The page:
Braavos has raised $10 million to launch a self-custodial wallet on StarkNet, an Ethereum scaling solution.
The seed round is led by Pantera Capital. Other backers include Brevan Howard Digital, Crypto.com, Road Capital, Matrixport and Starkware, according to a company release.
Braavos was co-founded at the start of this year by Motty Lavie, Abraham Makovetsky and Yoav Gaziel. The startup closed the all-equity fundraise at the beginning of the bear market, according to Lavie.
StarkNet is a Layer 2 scaling solution for the Ethereum network developed by Starkware. The technology leverages zero-knowledge roll-ups and has the security of the Ethereum network while also allowing for scale.
Starkware was founded in 2017 and raised $100 million in a Series D round earlier this year, which brought the company’s valuation to $8 million.
The technology available on StarkNet enables Braavos to create smart contract-based wallets, which Lavie believes significantly improves the user experience. “For us, we are very technical people and still the experience was intimidating,” Lavie said in an interview with The Block. “Crypto today, or at least let’s say decentralized self-custodial crypto, has put on the user’s shoulders a big burden in terms of taking care of their security.”
“It was a very, very bad user experience, frankly speaking,” he added. “It was a user experience that in under no circumstances today would pass in what we call the web2 world.”
The smart contract technology means that Braavos can bring familiar components of the web2 world to self-custodial wallets. Features like a daily withdrawal limit or enabling a time delay in withdrawing funds from the account can now be made possible with smart contract technology, Lavie explained.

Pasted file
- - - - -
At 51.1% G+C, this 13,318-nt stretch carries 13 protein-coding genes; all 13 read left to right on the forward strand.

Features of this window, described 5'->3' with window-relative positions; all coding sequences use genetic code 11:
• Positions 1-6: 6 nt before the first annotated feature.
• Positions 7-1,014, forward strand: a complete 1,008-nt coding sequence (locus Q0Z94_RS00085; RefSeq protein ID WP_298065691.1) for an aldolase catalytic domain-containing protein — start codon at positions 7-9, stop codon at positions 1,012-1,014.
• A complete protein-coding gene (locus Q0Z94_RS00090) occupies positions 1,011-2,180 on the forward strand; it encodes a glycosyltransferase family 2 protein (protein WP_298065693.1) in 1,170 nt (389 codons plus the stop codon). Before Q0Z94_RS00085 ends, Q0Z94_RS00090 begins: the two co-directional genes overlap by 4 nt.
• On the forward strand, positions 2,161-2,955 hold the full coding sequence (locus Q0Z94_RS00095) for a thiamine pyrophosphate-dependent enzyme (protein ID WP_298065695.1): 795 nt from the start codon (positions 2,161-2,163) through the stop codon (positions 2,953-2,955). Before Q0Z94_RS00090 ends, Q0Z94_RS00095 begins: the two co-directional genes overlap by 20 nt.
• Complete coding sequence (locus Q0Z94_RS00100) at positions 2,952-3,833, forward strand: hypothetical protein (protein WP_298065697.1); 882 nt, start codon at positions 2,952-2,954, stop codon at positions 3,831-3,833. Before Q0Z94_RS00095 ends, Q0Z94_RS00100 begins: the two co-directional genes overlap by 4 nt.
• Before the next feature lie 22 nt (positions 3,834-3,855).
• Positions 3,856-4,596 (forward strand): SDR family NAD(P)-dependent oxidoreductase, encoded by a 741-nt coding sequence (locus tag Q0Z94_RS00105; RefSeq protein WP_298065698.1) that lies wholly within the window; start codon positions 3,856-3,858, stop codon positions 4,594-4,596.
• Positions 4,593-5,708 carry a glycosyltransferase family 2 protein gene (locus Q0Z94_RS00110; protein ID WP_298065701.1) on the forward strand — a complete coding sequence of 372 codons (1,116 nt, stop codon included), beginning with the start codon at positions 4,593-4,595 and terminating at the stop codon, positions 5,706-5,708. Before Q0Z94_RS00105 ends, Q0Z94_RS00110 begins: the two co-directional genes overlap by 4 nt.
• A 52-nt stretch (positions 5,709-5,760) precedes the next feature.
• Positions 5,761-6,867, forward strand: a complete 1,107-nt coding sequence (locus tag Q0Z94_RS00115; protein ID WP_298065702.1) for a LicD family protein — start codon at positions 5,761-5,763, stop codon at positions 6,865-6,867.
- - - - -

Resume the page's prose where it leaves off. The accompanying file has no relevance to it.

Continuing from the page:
Making the hardware wallet redundant?
Braavos could even make dedicated hardware wallet redundant through its new built-in hardware signer feature, Lavie claims.
The tool leverages existing mobile devices' Trusted Execution Environment capabilities and their biometric identification tools, like face and touch ID, to secure wallets — which means that users no longer need to rely only on a seed phrase.
“This is very powerful because we actually use a private key that no one knows,” Lavie said, noting that "it's not exposed to any human, not the user itself, and certainly not to an adversary. He explained,"this means that even if my phone gets hacked, the hacker does not have access to my seed phrase. These are just some of the things that smart contract-based wallets and account abstraction allow us to do.”
There is even no security issue if you lose your device because the key is saved inside the hardware security model, Lavie explained. For example, it's not known that anyone has been able to hack into the security enclave inside an iPhone. The challenge revolves more around regaining access to those funds without the device.
For now, users will be able to recover the account using their seed phrase, Lavie explained. However, there will be a four-day delay with any request, which means that if someone has stolen the seed phrase, the user will have time to move the funds or change the phrase.
Braavos is already live as an extension on web browsers, as well as on iOS and Android devices.
The team will be rolling out features, such as a “forgot my password” mechanism and multi-factor authentication, to make the experience of managing a self-custodial wallet more familiar to a web2 audience.
The funds from the raise will be put toward product development, and to accelerate hiring and marketing.
This story was updated to reflect the fact that Braavos is already live on web browsers, iOS and Android devices.
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